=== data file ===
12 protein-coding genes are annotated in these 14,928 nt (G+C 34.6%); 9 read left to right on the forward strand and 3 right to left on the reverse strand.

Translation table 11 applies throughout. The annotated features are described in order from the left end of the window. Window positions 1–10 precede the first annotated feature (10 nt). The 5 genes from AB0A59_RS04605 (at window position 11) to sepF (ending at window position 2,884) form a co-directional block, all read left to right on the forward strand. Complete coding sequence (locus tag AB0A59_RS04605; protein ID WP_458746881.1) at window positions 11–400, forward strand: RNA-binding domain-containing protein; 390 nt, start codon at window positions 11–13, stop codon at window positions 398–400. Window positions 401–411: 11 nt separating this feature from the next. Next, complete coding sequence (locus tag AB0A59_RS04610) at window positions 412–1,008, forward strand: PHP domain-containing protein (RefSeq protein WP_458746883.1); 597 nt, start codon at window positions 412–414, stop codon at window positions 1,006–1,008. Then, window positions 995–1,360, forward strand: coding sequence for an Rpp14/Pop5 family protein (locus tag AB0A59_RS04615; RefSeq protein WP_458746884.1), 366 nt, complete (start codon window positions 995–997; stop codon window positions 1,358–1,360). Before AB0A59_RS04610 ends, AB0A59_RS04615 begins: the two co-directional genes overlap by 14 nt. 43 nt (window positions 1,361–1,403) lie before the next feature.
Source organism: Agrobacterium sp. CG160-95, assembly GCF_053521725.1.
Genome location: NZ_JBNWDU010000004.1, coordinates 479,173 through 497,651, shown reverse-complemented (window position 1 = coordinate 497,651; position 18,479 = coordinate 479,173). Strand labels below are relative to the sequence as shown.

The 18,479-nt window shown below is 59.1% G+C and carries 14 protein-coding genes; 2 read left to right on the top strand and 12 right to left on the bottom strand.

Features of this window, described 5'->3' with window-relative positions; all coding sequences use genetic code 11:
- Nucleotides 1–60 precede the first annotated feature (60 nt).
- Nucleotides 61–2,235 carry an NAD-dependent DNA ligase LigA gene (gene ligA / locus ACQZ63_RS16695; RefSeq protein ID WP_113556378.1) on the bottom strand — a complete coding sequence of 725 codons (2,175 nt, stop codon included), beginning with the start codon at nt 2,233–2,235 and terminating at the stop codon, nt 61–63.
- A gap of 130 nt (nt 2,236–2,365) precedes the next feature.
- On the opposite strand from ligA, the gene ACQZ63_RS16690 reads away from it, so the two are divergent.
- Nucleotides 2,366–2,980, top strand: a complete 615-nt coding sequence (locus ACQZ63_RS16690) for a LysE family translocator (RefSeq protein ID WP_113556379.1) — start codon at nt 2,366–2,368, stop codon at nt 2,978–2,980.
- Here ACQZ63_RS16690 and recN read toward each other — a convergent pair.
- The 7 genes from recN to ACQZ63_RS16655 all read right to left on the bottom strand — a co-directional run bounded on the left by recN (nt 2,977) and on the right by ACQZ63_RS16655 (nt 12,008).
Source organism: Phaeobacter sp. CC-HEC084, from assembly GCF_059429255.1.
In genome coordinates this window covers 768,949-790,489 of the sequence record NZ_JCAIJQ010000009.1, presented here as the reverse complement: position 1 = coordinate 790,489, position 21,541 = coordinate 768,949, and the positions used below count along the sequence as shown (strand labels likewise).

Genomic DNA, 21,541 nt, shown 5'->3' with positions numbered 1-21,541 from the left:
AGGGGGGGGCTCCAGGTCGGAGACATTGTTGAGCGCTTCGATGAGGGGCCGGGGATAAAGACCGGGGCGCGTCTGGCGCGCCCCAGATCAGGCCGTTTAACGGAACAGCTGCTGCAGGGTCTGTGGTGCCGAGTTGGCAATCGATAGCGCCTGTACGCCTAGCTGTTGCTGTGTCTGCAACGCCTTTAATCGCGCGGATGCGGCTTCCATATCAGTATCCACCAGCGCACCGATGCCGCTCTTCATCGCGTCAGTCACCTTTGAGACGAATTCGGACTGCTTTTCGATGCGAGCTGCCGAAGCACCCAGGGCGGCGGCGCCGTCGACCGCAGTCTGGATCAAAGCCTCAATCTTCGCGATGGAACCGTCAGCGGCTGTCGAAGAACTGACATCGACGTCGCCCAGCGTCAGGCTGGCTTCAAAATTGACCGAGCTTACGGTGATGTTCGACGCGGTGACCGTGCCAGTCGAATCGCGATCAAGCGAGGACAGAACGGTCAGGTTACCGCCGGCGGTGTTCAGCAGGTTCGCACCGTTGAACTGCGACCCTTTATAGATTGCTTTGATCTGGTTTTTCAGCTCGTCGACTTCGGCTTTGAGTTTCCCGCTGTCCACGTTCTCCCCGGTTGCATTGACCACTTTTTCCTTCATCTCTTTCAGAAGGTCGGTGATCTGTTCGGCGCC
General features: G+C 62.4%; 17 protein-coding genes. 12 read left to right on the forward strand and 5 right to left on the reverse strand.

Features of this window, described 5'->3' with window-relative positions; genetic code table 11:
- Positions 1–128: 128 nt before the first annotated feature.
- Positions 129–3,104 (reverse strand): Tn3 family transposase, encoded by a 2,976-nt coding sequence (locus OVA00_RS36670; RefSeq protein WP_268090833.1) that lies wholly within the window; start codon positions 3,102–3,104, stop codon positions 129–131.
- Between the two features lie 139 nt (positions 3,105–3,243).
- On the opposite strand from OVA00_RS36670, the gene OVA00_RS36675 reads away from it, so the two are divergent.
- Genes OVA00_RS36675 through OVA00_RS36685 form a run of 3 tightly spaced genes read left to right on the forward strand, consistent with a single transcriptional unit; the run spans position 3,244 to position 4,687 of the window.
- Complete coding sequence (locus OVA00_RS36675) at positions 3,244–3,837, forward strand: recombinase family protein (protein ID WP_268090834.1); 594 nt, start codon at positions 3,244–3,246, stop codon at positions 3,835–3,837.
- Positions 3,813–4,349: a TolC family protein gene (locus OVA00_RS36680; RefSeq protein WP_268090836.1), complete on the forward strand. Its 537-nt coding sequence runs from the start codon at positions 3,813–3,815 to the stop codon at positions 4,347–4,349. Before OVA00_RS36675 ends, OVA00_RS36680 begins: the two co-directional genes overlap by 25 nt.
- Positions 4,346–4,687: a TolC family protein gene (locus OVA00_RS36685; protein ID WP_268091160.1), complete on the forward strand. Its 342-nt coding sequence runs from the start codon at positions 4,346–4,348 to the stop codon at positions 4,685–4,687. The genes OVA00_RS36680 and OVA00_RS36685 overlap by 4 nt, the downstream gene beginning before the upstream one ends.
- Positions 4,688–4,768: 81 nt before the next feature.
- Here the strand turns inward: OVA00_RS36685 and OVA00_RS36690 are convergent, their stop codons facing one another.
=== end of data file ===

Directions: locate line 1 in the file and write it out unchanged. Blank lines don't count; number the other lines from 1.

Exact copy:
12 protein-coding genes are annotated in these 14,928 nt (G+C 34.6%); 9 read left to right on the forward strand and 3 right to left on the reverse strand.